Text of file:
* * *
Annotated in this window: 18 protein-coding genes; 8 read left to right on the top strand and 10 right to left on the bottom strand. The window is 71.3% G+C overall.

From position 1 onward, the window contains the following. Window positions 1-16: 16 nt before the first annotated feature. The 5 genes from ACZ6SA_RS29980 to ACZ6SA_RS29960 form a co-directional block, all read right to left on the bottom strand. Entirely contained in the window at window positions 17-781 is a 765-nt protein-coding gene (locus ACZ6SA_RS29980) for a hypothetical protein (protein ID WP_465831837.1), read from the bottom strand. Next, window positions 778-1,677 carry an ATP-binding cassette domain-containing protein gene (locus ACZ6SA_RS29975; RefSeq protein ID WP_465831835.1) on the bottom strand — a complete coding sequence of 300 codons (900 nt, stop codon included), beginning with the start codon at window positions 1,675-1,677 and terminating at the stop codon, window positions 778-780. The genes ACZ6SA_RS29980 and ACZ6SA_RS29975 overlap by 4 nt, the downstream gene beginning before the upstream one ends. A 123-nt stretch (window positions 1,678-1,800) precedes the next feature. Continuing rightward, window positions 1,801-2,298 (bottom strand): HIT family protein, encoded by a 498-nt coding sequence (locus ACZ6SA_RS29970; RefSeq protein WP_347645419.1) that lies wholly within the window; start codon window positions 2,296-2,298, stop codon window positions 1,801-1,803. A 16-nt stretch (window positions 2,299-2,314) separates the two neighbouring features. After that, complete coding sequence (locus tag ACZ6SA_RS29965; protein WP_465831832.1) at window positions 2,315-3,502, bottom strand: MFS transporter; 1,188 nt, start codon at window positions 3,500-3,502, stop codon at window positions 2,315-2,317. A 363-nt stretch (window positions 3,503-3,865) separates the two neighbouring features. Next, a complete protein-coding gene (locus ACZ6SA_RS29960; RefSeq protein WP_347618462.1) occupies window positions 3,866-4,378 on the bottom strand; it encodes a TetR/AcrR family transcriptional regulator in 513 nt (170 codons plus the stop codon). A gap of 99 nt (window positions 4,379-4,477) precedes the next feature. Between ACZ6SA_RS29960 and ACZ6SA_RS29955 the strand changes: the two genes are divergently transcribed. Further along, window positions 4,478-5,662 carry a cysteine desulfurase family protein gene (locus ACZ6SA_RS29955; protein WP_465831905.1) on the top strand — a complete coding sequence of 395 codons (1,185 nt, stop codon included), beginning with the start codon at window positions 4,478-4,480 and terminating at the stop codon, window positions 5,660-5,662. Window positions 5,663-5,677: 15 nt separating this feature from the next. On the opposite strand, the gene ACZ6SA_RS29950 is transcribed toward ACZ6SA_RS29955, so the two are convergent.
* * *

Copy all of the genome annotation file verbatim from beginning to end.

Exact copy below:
Annotated in this window: 18 protein-coding genes; 8 read left to right on the top strand and 10 right to left on the bottom strand. The window is 71.3% G+C overall.

From position 1 onward, the window contains the following. Window positions 1-16: 16 nt before the first annotated feature. The 5 genes from ACZ6SA_RS29980 to ACZ6SA_RS29960 form a co-directional block, all read right to left on the bottom strand. Entirely contained in the window at window positions 17-781 is a 765-nt protein-coding gene (locus ACZ6SA_RS29980) for a hypothetical protein (protein ID WP_465831837.1), read from the bottom strand. Next, window positions 778-1,677 carry an ATP-binding cassette domain-containing protein gene (locus ACZ6SA_RS29975; RefSeq protein ID WP_465831835.1) on the bottom strand — a complete coding sequence of 300 codons (900 nt, stop codon included), beginning with the start codon at window positions 1,675-1,677 and terminating at the stop codon, window positions 778-780. The genes ACZ6SA_RS29980 and ACZ6SA_RS29975 overlap by 4 nt, the downstream gene beginning before the upstream one ends. A 123-nt stretch (window positions 1,678-1,800) precedes the next feature. Continuing rightward, window positions 1,801-2,298 (bottom strand): HIT family protein, encoded by a 498-nt coding sequence (locus ACZ6SA_RS29970; RefSeq protein WP_347645419.1) that lies wholly within the window; start codon window positions 2,296-2,298, stop codon window positions 1,801-1,803. A 16-nt stretch (window positions 2,299-2,314) separates the two neighbouring features. After that, complete coding sequence (locus tag ACZ6SA_RS29965; protein WP_465831832.1) at window positions 2,315-3,502, bottom strand: MFS transporter; 1,188 nt, start codon at window positions 3,500-3,502, stop codon at window positions 2,315-2,317. A 363-nt stretch (window positions 3,503-3,865) separates the two neighbouring features. Next, a complete protein-coding gene (locus ACZ6SA_RS29960; RefSeq protein WP_347618462.1) occupies window positions 3,866-4,378 on the bottom strand; it encodes a TetR/AcrR family transcriptional regulator in 513 nt (170 codons plus the stop codon). A gap of 99 nt (window positions 4,379-4,477) precedes the next feature. Between ACZ6SA_RS29960 and ACZ6SA_RS29955 the strand changes: the two genes are divergently transcribed. Further along, window positions 4,478-5,662 carry a cysteine desulfurase family protein gene (locus ACZ6SA_RS29955; protein WP_465831905.1) on the top strand — a complete coding sequence of 395 codons (1,185 nt, stop codon included), beginning with the start codon at window positions 4,478-4,480 and terminating at the stop codon, window positions 5,660-5,662. Window positions 5,663-5,677: 15 nt separating this feature from the next. On the opposite strand, the gene ACZ6SA_RS29950 is transcribed toward ACZ6SA_RS29955, so the two are convergent.